The chief glory of every people arises from its authors.
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- Hope is itself a species of happiness, and, perhaps, the chief happiness which this world affords: but, like all other pleasures immoderately enjoyed, the excesses of hope must be expiated by pain; and expectations improperly indulged must end in disappointment.
- Every other author may aspire to praise; the lexicographer can only hope to escape reproach, and even this negative recompense has been yet granted to very few.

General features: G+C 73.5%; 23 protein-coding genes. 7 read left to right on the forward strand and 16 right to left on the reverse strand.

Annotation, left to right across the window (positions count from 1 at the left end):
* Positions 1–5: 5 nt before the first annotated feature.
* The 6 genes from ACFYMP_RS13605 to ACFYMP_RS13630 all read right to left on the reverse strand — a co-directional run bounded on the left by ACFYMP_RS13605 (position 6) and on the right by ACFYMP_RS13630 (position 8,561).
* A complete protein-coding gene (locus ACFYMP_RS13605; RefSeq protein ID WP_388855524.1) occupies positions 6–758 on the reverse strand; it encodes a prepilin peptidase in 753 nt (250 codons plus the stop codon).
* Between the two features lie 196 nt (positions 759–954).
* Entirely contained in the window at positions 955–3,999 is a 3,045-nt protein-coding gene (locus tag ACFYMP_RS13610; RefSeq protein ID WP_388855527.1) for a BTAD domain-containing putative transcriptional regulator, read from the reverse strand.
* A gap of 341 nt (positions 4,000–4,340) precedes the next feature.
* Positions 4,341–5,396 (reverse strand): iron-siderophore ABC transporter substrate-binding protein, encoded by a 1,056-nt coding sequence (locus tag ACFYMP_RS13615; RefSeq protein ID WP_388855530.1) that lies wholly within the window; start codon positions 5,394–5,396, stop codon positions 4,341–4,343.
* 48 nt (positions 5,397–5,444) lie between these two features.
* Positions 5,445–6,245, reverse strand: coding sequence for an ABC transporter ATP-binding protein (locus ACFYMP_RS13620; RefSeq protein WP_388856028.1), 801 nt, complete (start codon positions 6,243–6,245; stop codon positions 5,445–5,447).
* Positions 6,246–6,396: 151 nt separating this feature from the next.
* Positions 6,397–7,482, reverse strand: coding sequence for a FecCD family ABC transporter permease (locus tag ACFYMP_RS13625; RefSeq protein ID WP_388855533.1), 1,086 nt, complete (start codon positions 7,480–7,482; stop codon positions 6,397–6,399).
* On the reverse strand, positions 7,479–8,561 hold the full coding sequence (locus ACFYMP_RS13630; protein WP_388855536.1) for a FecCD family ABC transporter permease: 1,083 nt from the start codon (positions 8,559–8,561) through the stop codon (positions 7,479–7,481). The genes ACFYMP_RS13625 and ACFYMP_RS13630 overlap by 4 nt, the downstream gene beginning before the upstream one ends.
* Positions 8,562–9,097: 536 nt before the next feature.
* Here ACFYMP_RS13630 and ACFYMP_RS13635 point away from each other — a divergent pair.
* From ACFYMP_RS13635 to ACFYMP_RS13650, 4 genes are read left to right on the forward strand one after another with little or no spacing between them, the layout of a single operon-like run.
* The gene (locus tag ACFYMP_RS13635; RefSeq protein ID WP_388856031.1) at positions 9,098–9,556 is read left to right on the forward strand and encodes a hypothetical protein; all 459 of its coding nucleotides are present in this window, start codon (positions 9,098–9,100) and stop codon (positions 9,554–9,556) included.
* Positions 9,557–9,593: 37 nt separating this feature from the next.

- They that have grown old in a single state are generally found to be morose, fretful and captious; tenacious of their own practices and maxims; soon offended by contradiction or negligence; and impatient of any association but with those that will watch their nod, and submit themselves to unlimited authority.
- I would rather be attacked than unnoticed. For the worst thing you can do to an author is to be silent as to his works. An assault upon a town is a bad thing; but starving it is still worse.
- As to the rout that is made about people who are ruined by extravagance, it is no matter to the nation that some individuals suffer. When so much general productive exertion is the consequence of luxury, the nation does not care though there are debtors; nay, they would not care though their creditors were there too.
- It is not from reason and prudence that people marry, but from inclination.